Lake County gets $200,000 grant to fight homelessness
The fight against homelessness in Lake County has received a big financial boost from a national organization working to eradicate the problem.
The Built for Zero program recently awarded the county a $200,000 grant to combat homeless locally. Coordinated by a New York-based group called Community Solutions, the program helps municipalities and counties develop data about homelessness, optimize housing resources and implement strategies.
The Lake County Board voted Tuesday to spend the grant funds. The Lake County Coalition for the Homeless, a consortium staffed by employees of the county's community development division, is the direct grant recipient.
"This grant will be instrumental in their efforts to end homelessness in Lake County," said county board member Steve Carlson, a Gurnee-area Republican who leads the health and community services committee.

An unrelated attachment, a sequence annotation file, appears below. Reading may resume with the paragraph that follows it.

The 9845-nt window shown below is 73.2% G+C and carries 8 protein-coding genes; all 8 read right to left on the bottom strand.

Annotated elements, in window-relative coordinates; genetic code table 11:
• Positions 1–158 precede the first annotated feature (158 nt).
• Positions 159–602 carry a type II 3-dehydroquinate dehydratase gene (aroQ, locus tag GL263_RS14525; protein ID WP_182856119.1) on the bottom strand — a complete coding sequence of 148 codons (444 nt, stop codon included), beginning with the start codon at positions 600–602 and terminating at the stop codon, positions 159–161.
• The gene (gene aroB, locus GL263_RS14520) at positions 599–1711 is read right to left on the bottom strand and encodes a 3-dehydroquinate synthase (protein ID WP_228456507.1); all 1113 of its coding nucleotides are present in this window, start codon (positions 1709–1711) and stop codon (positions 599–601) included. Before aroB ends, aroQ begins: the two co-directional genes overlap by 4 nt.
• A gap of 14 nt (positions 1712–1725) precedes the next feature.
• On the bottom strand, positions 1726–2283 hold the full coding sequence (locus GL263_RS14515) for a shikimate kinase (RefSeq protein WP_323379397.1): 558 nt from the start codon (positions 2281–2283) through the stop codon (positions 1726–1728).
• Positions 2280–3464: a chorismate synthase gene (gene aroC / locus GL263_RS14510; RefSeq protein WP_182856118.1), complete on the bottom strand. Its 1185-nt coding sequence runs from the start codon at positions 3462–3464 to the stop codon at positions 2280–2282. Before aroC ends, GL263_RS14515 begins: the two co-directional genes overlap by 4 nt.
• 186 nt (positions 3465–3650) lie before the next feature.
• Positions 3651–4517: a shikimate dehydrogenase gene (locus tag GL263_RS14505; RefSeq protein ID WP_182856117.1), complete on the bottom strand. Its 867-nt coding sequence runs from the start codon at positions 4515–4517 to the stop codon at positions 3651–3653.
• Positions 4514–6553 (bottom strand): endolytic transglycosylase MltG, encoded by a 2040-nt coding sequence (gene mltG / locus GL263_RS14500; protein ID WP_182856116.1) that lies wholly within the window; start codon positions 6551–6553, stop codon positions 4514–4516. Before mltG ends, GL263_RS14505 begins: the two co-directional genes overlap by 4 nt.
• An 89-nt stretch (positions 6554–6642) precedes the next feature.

The grant targets people who are chronically homeless. Anyone who has a disability and is homeless for one continuous year or who experiences four episodes of homelessness that add up to 12 months over the last three years is considered chronically homeless.
"Chronic homelessness is often the most difficult form of homelessness to address," said county board member Adam Didech, a Buffalo Grove Democrat on the health and community services committee.
Thirty-eight chronically homeless people are on the county's wait-list for housing, said Jodi Gingiss, the county's community development administrator. That's down from 52 in January but up from 35 in May.
Lake County officials hope to find secure housing for everyone on the list, as well as anyone else who gets on the list this year, by awarding housing vouchers or finding space via other housing programs and public service agencies.
The grant will cover the estimated $58,000 salary of an intern who will manage the county's list of people seeking housing and work with other agencies.
The funding also will help clients cover debts from utilities and rent, and pay security deposits and first month's rent, among other expenses. Those expenses prevent some people from getting housing, officials said.
The Catholic Charities USA nonprofit group will help administer those rent, security and utility deposits, Gingiss said.
The grant doesn't require any matching funds from the county. That's a plus for county board member Dick Barr, who sits on the health and community services committee.
And with wintry weather on the way, the timing of the grant is fortuitous, said Barr, a Round Lake Beach Republican.